DMA opening marks end of BRAC on post
Defense Media Activity opened Oct. 20
By Brandon Bieltz
DMA held its opening ceremony Oct. 20 outside of its new facility on Mapes Road. The event marked the conclusion of the BRAC transitions, which also brought employees from the Defense Information Systems Agency and the Defense Adjudication Activities to the installation.
DISA officially opened its new 1.1 million-square-foot facility in May to house 4,300 workers. Defense Adjudication Activities held its ribbon cutting ceremony in August to open the 151,000-square-foot facility, which brought 760 employees from 10 federal agencies to Fort Meade.
Formed as a result of the BRAC changes, DMA is the last organization to begin operations at the installation.
"We were told to take seven separate activities that belonged to the Army, Navy, Air Force, Marine Corps and the Office of the Secretary of Defense and to consolidate them into one organization, and then to move that organization to Fort Meade and to do it by September of 2011," said Melvin Russell, acting director of DMA. "We have successfully completed that task."
Russell called the ribbon cutting an "important milestone" for DMA, which was established in 2008 to consolidate the Army Soldiers Media Center, Naval Media Center, the Marine Corps News, Air Force News Agency and the American Forces Information Service, the Stars and Stripes newspaper, Army Broadcasting Service and the Defense Information School into a single DoD field activity. The organization also maintains 450 DoD websites.
Last week's ceremony was the final step in the consolidation of the 14 military news organizations, which include the Pentagon Channel, Soldiers magazine and the American Forces Network.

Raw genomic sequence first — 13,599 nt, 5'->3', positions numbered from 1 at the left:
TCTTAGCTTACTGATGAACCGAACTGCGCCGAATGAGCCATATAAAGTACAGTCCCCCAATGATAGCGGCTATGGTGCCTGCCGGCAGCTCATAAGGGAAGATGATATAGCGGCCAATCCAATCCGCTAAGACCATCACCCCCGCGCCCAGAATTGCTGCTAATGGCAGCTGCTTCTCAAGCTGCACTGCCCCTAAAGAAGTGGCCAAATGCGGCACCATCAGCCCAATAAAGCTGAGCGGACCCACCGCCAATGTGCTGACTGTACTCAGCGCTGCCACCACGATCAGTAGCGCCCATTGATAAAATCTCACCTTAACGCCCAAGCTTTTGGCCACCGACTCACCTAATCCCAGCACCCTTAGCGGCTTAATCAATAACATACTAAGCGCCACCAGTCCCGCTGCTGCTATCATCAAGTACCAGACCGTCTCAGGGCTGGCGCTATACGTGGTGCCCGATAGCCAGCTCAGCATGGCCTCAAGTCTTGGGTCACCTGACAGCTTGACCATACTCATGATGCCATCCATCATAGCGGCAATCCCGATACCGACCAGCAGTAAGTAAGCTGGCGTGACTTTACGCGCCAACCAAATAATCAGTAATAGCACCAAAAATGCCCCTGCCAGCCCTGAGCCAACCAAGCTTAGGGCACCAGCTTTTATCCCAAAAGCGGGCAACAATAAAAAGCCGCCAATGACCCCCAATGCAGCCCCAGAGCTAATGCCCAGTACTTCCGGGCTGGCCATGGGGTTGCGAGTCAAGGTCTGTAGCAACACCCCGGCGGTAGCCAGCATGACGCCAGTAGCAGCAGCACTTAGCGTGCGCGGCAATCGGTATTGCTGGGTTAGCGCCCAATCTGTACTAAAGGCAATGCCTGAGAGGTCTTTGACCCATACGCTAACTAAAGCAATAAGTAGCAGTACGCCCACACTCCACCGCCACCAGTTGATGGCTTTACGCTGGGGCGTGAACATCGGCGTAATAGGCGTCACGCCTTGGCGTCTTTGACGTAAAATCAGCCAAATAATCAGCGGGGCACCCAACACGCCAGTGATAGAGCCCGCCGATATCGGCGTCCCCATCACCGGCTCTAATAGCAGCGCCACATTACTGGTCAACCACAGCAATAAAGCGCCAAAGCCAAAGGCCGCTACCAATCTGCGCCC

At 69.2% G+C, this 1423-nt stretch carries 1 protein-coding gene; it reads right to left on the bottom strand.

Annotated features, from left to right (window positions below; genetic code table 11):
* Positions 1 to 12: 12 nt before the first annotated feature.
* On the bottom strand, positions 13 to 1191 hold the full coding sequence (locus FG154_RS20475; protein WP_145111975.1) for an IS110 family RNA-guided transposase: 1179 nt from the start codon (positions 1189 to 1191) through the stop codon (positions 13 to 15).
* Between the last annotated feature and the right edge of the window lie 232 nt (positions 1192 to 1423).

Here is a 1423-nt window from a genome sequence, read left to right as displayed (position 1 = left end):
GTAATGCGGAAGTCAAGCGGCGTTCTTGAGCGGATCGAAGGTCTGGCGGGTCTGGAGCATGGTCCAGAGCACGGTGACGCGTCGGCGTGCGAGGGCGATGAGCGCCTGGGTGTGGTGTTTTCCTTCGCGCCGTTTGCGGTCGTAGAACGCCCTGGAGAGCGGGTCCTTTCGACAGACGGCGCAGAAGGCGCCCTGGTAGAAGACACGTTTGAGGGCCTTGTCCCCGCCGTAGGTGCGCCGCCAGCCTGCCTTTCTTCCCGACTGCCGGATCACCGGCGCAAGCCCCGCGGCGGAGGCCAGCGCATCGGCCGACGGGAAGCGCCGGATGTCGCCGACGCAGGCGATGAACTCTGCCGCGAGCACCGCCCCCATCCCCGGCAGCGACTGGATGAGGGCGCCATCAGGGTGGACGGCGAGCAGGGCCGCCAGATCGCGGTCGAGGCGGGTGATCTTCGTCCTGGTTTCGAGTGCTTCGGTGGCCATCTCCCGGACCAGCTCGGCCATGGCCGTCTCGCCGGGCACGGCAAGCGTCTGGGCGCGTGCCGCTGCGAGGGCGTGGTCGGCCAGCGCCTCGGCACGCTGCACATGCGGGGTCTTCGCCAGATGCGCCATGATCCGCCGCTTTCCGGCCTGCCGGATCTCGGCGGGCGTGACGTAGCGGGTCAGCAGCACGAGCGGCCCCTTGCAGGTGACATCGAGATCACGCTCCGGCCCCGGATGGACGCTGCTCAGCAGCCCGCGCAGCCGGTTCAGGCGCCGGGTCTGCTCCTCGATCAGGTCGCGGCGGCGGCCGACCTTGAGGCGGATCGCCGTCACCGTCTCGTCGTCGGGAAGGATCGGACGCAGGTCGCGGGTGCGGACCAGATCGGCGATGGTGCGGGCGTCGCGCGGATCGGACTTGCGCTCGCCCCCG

"It is great to get us into one facility," Russell said. "We had people in Texas, in Maryland and in Virginia. To finally bring them all together into one facility has really made the consolidation complete."
Scott Williams, an audio/visual producer for Joint Hometown News Service, said it is advantageous for the media to be working under one roof.
"There's a difference in working right across the table from somebody instead of calling them up or communicating via email," he said. "We're all right here now, so there's a big difference there."
Construction of the new 178,000-square-foot DMA headquarters and production building, located next to the Courses, began April 8, 2009. The Hensel Phelps Construction Company finished the $63 million facility in May. Employees began to move to the facility in June, at a pace of 200 personnel per month.
Williams moved from San Antonio to Fort Meade with eight members of the Joint Hometown News Service staff two months ago. But the preparation and moving of all of the studio equipment to the new facility took a total of about six months.
"We got here, we got set up, the building's beautiful, we have a lot of nice equipment to work with," he said. "It's turned out to be nice, but we're still in the moving process, so there's growing pains."
Williams said the move was unique. Not only did the Joint Hometown News move its production offices across the country, the office also needed to launch its mission at the same time.
"That made it tougher," he said. "We're all going to get through it, it's all going to be better. I think everybody understands that."
More than 600 DMA employees now work out of the headquarters and production building. In total, DMA consists of 1,900 employees in four states, Washington, D.C., and 15 countries around the world including the Armed Forces Network in Afghanistan. Half of the worldwide staff, Russell said, are active-duty service members.
"Around the world, our military members serve side-by-side with the units they cover," Russell said. "We do all of this for one reason: the men and women in uniform serving around the world, often in very dangerous places -- the same men and women in uniform that you see in this audience."
While the DMA mission is to provide a broad range of multimedia products and services to inform, educate and entertain DoD audiences, the organization's main goal is much simpler.
"Our passion is to provide a touch of home to them wherever they serve," Russell said.
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